Viruses also carry genes between multicellular species. As the New Scientist notes:
    Other cases of HGT in multicellular organisms are coming in thick and fast. HGT has been documented in insects, fish and plants, and a few years ago a piece of snake DNA was found in cows. The most likely agents of this genetic shuffling are viruses, which constantly cut and paste DNA from one genome into another, often across great taxonomic distances. In fact, by some reckonings, 40 to 50 per cent of the human genome consists of DNA imported horizontally by viruses, some of which has taken on vital biological functions.
    Nevertheless, Darwin’s central insight regarding natural selection and descent with modification as being the origin of species remains firmly grounded. The New Scientist article concludes:
    …the tree concept could become biology’s equivalent of Newtonian mechanics: revolutionary and hugely successful in its time, but ultimately too simplistic to deal with the messy real world.

  6. #6 tyaddow
    November 2, 2009

    Thanks for blogging this. I’ve been doing more of a summary of it (I’m only up to chapter 5) since I have a lot of creationist family members who will never read the actual book. I’ve almost finished the book and I must say, it’s as enjoyable as many of his books. I look forward to the rest of your review…

  7. #7 Sigmund
    November 3, 2009

    Its a pity that Dawkins hasn’t kept up to date with modern molecular genetics. He occasionally comes out with examples or statements that sound ridiculous in the light of information we have learned in the past decade or two.
    For instance Dawkins uses DNA hybridization temperatures – essentially the zoo-blot principle, as an example of how to gauge the relatedness of different species. While factually correct it is not something that has been used in major laboratories for at least a decade, if not longer. There are far better modern techniques in use that he fails to mention.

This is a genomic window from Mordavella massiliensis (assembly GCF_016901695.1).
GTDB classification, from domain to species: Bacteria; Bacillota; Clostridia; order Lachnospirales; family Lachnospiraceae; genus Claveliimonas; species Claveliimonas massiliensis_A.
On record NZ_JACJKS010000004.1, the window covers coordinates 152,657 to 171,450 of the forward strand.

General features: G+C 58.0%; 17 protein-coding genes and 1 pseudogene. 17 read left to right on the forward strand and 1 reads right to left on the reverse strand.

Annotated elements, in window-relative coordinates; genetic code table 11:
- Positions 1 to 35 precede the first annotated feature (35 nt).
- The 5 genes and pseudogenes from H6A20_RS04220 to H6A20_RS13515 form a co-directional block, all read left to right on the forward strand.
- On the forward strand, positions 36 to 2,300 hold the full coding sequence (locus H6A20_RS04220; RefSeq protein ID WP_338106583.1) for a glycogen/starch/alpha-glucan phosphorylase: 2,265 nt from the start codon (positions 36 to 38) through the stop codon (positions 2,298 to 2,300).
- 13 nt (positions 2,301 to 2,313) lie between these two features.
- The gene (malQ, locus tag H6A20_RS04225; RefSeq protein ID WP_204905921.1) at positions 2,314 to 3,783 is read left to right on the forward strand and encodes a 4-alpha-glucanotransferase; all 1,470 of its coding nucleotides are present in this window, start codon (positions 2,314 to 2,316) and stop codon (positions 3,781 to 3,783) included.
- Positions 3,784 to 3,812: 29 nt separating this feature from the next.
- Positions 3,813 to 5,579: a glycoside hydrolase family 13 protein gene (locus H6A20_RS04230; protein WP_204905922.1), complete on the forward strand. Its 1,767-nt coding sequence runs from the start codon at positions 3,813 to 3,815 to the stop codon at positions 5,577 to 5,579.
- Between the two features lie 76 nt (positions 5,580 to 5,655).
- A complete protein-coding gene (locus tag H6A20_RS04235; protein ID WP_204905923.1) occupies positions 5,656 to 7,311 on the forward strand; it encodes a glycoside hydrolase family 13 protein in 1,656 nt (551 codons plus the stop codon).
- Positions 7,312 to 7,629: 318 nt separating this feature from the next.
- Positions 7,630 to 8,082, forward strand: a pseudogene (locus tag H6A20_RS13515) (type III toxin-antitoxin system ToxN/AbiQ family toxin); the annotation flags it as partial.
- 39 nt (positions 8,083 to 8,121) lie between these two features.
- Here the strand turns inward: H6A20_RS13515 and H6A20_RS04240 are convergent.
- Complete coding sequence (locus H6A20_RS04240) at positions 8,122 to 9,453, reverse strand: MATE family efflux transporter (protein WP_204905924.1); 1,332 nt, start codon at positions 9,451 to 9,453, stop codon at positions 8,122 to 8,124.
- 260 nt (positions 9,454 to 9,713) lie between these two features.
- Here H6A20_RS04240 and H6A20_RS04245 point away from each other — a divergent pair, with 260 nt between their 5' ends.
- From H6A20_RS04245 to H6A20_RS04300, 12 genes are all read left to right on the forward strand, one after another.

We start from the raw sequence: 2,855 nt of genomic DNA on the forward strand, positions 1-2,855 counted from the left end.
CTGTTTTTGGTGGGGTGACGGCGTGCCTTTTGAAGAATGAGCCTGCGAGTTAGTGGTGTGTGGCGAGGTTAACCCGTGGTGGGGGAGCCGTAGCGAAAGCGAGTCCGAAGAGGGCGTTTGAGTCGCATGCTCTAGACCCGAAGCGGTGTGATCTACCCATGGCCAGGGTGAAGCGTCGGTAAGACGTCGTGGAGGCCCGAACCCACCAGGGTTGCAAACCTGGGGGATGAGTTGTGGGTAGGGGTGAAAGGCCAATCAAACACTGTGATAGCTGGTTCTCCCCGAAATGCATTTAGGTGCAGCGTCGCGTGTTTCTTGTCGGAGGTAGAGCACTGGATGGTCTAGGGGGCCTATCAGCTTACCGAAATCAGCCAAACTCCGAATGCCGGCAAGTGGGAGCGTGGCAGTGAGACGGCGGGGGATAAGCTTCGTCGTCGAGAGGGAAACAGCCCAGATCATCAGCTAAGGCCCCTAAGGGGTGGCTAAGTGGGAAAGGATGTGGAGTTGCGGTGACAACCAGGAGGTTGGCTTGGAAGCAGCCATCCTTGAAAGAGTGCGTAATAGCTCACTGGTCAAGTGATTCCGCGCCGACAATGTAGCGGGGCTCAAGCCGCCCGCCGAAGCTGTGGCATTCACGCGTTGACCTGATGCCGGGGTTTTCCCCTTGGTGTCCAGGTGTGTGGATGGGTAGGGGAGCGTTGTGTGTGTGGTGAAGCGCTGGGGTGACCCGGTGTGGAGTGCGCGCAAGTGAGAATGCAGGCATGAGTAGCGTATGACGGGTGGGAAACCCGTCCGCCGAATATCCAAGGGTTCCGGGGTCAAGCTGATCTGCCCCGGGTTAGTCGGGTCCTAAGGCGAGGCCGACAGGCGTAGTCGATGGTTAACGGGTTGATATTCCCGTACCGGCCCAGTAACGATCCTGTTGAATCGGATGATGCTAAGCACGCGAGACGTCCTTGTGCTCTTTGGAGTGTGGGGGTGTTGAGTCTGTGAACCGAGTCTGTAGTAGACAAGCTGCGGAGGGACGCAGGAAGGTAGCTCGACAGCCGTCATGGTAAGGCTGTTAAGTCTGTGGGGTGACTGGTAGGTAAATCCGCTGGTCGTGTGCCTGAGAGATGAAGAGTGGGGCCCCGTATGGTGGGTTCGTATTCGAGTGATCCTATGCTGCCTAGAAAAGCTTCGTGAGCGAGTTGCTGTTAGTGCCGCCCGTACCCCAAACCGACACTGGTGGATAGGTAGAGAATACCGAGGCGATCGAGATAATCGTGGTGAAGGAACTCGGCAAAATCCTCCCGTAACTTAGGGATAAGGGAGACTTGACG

Two other points he uses tend to get on my nerves. First he used an example of a brachiopod that looks morphologically similar to a fossil species from tens, if not hundreds, of millions of years ago and states that they could probably interbreed if it were possible to introduce the two to each other.
    We know from molecular evolution that the differences accumulated would almost certainly make such matings unsuccessful (there will be too much accumulated differences in their DNA to successfully combine into a fertile or even viable progeny).
    The final disagreement is in his insistence that all change is simple microevolutionary discrete changes such that each species would find it easy to interbreed with its immediate ancestral type. Its become clear that this is not the case and that occasionally there are molecular barriers to this process – mainly in the form of chromosomal alterations. This is the reason why humans cant interbreed with chimpanzees. At some point in the evolution of many if not most species a chromosomal alteration would make interbreeding with the proceeding stage very difficult (although not completely impossible). Dawkins doesnt mention this point – and since he made the same mistake in ‘The Ancestors Tale’ I wonder if he has thought it through properly (or alternatively whether he thinks its too complicated for the public to follow).

  8. #8 Gerdien
    November 4, 2009

    It’s great stuff, but I am now just over one hundred pages into the book and the case is still in a rudimentary state. I suspect that will change in the next chapter.

    It has the feel of a long series of interesting blog posts where he didn’t want to take too much of a break.

    It’s a pity that Dawkins hasn’t kept up to date with modern molecular genetics.

    I finished the book and it never gets to the grits. Dawkins has not only not kept up to date with modern molecular genetics, but has not kept up to date – and moreover forgot some classical comparative anatomy. The total impression is of a book that has been written ‘on his brainstem’, without any thinking.

  9. #9 Jean
    January 14, 2010

    I really love your blog! I almost can not start my day without reading it. I hope you can provide resources links, etc. Thanks in advance.

  10. #10 Swiss
    January 17, 2010

    At first I admire Dawkins a lot, but not until his book was used to map the topography of intelligent design theory.

  11. #11 Glee Skin
    January 31, 2010

    I love Richard Dawkins’ RED QUEEN! Every time I share about book, it is always in my list.